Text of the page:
When I walked up the gangway on the DSV Maersk Defender in Peterhead as an AB on 8 April 1982, I never imagined I’d still be at MSS 40 years later, but I am and have thoroughly enjoyed it.
I first went to sea in April 1979 at the age of 16 on a Ben Line bulk carrier. I worked for several other companies, on different vessel types, before joining Maersk Supply Service as an AB 3 years later. Most of my seafaring experience has been aboard anchor handlers with MSS. After some years I became a CPO (Bosun). Several years later Maersk Supply Service UK sponsored my Officer of the Watch certification. Going back to education after 26 years I thought I would hate the maths element of the course, but to my own surprise, I actually quite enjoyed it. On completion of my OOW I spent a trip on a containership before returning to the Supply Fleet.
Having good hands-on experience from the deck is essential when you make the move to the bridge. Same vessels, same company, but a completely different job. The biggest difference is the amount of paperwork generated and time spent at a computer. To any ratings wondering whether to go from deck to bridge – if you’ve got the drive and ambition, then go for it! It’s hard work, but the rewards are worth it.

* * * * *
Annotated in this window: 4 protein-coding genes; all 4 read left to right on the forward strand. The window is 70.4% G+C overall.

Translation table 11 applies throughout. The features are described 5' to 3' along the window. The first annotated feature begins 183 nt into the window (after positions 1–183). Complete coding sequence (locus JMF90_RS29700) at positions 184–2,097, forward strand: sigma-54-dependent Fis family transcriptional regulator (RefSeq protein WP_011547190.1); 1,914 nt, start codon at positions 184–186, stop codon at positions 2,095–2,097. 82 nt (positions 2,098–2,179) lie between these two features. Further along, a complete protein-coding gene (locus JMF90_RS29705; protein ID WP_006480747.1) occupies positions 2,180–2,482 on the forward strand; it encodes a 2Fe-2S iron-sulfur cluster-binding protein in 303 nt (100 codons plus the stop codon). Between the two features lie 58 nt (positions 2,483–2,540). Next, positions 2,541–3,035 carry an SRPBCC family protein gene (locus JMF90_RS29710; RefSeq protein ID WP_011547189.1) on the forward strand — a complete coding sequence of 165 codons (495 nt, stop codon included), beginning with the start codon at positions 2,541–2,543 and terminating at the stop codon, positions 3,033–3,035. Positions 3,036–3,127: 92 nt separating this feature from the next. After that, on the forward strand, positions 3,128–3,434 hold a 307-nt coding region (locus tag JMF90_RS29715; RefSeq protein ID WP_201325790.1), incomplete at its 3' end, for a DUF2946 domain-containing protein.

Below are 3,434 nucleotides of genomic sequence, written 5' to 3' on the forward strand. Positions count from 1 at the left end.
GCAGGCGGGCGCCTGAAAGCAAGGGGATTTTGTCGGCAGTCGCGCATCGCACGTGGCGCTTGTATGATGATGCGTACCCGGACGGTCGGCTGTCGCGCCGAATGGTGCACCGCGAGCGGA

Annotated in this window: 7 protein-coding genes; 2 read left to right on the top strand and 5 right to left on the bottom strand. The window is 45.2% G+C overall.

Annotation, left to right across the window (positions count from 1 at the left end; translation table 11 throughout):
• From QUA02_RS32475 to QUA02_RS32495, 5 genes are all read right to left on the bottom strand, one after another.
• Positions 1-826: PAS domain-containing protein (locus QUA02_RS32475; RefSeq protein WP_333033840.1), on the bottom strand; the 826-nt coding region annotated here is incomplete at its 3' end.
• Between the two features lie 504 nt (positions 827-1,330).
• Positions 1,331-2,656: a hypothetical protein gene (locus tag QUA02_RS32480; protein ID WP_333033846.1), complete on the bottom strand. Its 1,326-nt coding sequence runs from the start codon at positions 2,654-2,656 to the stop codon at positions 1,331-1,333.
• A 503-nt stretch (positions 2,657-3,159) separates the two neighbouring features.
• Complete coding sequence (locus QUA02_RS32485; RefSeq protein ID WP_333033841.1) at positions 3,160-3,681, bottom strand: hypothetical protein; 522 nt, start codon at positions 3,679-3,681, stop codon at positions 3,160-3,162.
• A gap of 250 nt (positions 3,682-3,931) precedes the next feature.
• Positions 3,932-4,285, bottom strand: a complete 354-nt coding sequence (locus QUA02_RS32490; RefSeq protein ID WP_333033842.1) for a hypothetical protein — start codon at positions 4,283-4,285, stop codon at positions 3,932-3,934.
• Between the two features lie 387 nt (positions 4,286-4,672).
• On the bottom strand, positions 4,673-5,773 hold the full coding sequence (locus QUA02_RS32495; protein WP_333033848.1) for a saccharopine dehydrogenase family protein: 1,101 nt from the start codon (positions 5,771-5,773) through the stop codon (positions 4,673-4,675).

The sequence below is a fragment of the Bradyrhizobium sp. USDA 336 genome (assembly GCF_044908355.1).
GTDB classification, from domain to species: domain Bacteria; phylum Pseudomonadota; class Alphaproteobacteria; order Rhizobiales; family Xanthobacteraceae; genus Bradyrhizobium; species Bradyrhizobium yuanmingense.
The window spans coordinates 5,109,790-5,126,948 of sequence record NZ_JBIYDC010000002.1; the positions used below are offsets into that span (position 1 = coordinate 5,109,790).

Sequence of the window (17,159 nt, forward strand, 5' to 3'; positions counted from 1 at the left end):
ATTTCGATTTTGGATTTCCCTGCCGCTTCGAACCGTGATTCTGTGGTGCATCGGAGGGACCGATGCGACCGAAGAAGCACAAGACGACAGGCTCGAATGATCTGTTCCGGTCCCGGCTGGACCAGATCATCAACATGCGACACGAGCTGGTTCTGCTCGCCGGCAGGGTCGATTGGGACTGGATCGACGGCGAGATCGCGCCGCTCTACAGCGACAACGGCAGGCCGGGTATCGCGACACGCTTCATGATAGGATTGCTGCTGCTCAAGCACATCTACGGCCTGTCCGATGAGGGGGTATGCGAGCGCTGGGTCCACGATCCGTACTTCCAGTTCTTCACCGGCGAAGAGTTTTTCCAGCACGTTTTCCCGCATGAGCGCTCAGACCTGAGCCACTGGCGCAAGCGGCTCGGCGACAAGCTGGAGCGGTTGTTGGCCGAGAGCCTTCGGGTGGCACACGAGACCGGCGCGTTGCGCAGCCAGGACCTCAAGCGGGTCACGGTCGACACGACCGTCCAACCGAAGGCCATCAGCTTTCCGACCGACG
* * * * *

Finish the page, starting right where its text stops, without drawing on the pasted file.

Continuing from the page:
There have been some massive changes during my time on anchor handlers, the most significant of which is undoubtedly the introduction of shark jaws and rail cranes which have made operations much safer on deck. Safety is a massive part of the culture on board these days.
Ultimately, every day’s a learning day as a seafarer, no 2 rig moves are the same. It keeps you interested and active. I believe that a healthy body helps with a healthy mind. You get to see places that you would normally have to pay to see, which makes being away from home more bearable. I’ve worked all around the globe, in the Mediterranean, Brazil, Trinidad and Tobago (fantastic place), West Africa, Singapore (my favourite place), Malaysia, Canada, China and the States. Like most seafarers I enjoy a long sea passage, going weeks without seeing land at all. The longest I remember with MSS was for 7 weeks, towing a rig from Singapore.
I’ve also been able meet and work with some really good people, many of which will continue to be good friends even after I eventually one day hang up my hard hat.
Photos of 2/O Graham Sim on maritime operations throughout the years, and on leave in London. The last monument pictured was erected to MP Samuel Plimsoll, who saved countless seamen’s lives by campaigning to have load lines, now called the Plimsoll Line, painted on ships sides to stop unscrupulous shipowners overloading ships, which subsequently sank.